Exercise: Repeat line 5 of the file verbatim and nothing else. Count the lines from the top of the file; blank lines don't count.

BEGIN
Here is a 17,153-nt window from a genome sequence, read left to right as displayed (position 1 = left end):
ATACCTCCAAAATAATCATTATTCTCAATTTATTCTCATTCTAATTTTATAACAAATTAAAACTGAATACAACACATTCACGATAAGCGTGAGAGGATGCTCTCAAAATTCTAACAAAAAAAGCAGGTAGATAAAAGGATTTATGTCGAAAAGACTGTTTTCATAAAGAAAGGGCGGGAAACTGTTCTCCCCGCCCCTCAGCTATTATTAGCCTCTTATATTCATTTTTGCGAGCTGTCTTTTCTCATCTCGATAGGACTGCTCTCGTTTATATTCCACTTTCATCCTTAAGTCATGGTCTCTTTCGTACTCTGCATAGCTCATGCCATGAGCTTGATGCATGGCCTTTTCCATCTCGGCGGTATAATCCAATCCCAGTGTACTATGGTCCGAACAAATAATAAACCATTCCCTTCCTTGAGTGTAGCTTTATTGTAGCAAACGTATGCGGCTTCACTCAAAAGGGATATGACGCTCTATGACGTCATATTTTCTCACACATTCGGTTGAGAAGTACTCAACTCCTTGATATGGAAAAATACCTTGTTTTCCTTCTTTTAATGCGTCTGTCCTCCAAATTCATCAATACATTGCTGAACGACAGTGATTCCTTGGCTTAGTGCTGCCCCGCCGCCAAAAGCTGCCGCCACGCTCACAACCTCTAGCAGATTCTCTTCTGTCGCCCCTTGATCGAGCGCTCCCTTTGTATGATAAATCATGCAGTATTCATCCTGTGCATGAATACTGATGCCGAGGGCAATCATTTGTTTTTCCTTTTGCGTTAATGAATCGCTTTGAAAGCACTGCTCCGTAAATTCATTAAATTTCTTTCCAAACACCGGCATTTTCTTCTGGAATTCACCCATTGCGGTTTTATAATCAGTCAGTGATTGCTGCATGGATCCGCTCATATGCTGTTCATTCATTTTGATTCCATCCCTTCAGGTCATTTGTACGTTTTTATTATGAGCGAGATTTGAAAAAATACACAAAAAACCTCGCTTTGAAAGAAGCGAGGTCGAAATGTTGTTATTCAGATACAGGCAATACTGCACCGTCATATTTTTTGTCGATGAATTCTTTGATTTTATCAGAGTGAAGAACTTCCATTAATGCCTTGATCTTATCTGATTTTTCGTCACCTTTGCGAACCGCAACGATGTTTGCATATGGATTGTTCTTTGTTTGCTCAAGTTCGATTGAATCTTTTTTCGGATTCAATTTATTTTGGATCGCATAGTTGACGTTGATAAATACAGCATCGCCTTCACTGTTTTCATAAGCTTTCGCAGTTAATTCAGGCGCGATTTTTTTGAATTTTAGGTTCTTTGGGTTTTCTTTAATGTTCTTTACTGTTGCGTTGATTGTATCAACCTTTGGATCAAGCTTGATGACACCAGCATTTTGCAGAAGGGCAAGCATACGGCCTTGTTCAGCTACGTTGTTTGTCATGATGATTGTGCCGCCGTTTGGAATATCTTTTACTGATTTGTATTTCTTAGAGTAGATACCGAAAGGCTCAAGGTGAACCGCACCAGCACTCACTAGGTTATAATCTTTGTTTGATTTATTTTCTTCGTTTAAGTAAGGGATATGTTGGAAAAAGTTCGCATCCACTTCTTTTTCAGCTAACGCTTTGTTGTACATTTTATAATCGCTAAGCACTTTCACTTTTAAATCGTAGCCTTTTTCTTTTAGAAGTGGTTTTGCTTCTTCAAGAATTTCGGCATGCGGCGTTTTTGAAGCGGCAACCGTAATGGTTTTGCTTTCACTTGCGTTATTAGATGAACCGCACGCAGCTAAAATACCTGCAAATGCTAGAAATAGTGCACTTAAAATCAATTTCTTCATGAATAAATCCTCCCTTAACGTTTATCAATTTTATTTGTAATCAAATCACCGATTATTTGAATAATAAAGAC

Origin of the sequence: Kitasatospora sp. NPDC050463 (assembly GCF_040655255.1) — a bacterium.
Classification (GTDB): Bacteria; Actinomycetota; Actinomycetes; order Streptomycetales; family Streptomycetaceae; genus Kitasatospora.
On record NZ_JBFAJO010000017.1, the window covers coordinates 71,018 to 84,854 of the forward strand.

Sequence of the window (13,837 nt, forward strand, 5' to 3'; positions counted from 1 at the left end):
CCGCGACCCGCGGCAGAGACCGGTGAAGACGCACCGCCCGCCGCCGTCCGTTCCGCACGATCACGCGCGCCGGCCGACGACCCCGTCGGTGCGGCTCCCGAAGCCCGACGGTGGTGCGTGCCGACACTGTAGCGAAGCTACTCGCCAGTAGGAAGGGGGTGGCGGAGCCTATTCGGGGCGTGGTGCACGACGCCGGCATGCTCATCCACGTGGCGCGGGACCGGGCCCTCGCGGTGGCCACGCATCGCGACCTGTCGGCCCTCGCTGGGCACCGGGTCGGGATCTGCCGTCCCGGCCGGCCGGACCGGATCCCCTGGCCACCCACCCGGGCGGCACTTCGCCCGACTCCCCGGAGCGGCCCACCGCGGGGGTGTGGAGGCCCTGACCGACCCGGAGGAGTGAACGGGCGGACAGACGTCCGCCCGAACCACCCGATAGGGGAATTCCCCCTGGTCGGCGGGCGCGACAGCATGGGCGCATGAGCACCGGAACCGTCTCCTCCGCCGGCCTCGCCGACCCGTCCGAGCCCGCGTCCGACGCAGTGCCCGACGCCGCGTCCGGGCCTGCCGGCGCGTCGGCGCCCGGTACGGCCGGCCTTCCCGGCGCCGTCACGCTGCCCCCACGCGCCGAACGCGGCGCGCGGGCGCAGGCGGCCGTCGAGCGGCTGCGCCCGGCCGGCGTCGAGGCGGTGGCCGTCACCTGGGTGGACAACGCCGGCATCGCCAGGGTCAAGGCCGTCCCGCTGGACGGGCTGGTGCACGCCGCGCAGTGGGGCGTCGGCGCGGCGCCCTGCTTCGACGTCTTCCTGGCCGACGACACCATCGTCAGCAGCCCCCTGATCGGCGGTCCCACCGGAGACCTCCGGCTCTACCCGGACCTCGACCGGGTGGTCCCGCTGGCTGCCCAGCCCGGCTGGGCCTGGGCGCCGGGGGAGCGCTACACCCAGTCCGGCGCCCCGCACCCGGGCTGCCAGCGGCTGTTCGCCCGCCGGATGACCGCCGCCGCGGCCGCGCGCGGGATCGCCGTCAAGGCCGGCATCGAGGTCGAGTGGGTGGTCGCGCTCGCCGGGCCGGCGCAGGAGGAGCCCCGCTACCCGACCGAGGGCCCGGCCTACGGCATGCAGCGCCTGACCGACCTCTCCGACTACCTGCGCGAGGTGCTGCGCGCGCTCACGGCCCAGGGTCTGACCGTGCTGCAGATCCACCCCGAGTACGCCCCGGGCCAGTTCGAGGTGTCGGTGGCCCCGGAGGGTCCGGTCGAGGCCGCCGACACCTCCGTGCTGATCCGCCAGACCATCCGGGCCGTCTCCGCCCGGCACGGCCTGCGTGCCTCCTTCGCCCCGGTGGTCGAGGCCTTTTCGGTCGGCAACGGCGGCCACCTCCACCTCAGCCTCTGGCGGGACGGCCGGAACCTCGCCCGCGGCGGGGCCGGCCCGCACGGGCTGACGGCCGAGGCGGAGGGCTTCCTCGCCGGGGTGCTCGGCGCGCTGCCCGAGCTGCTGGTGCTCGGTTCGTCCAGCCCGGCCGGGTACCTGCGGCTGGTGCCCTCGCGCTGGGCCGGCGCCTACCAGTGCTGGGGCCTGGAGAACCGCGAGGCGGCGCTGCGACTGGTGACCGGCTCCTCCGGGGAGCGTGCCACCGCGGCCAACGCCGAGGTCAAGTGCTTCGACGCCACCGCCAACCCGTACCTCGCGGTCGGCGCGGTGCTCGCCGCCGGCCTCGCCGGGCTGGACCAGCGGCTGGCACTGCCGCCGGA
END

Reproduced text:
On record NZ_JBFAJO010000017.1, the window covers coordinates 71,018 to 84,854 of the forward strand.